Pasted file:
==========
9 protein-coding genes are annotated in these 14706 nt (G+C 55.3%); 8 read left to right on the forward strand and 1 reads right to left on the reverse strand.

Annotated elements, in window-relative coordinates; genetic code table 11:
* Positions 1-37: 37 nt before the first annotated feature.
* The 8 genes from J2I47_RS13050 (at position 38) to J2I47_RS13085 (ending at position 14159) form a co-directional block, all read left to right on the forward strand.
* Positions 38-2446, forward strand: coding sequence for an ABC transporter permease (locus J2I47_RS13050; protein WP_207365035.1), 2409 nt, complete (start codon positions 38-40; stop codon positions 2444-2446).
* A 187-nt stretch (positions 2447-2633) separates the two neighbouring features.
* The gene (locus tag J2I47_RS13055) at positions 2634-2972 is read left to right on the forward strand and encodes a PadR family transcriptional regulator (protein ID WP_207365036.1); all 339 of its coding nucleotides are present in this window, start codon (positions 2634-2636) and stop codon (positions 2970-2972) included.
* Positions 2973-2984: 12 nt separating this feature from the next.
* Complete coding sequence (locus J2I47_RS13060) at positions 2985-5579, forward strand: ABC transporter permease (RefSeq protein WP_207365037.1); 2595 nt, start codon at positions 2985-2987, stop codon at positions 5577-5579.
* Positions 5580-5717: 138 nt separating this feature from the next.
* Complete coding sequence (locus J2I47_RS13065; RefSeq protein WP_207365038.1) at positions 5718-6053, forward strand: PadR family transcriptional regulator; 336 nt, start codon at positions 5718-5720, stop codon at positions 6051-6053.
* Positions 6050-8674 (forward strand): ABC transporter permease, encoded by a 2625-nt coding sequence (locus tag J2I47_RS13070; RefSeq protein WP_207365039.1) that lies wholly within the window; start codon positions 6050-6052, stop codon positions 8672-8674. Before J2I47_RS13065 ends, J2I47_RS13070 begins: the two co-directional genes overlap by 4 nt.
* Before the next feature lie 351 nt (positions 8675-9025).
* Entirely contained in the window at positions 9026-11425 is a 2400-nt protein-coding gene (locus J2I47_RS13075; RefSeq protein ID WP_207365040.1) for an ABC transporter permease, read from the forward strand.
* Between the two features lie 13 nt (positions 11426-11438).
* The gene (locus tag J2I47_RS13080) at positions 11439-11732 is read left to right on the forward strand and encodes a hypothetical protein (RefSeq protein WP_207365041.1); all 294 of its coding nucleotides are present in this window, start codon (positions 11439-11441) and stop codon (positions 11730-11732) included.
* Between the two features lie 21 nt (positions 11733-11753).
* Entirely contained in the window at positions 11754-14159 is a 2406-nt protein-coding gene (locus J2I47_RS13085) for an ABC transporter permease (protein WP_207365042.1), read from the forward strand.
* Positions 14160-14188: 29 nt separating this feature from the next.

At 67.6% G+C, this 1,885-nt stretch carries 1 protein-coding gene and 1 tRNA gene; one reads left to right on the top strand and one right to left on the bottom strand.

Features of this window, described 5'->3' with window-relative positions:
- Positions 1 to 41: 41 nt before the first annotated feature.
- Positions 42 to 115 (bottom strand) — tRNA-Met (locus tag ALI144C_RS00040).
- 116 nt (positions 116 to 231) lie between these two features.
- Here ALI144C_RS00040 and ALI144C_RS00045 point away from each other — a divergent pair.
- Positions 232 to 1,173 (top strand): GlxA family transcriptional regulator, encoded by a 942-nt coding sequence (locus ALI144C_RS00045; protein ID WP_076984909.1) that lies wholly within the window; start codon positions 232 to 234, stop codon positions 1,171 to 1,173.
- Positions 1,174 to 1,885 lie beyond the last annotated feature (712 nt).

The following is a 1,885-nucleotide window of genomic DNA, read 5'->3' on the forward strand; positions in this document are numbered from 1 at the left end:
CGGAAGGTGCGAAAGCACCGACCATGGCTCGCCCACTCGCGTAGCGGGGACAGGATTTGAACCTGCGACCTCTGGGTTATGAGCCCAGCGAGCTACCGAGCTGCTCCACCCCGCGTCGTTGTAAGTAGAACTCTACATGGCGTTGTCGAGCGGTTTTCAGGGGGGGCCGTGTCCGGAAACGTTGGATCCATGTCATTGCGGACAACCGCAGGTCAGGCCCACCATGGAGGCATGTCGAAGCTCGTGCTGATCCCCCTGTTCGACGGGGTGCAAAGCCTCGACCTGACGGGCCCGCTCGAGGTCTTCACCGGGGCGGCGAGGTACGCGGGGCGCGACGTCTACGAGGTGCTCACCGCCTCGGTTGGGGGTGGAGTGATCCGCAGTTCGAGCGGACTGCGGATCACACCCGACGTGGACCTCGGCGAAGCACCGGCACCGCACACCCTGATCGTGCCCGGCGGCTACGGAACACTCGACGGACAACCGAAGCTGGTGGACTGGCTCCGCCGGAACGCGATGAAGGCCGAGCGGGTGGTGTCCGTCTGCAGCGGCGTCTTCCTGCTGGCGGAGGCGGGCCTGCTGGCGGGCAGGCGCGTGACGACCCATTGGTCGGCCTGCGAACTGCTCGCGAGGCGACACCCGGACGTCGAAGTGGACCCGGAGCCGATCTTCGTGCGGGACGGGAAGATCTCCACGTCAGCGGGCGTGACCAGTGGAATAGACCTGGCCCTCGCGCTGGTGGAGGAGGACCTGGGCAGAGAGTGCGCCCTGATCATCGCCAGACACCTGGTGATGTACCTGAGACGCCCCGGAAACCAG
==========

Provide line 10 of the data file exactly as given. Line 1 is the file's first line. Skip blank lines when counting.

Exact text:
* Positions 5580-5717: 138 nt separating this feature from the next.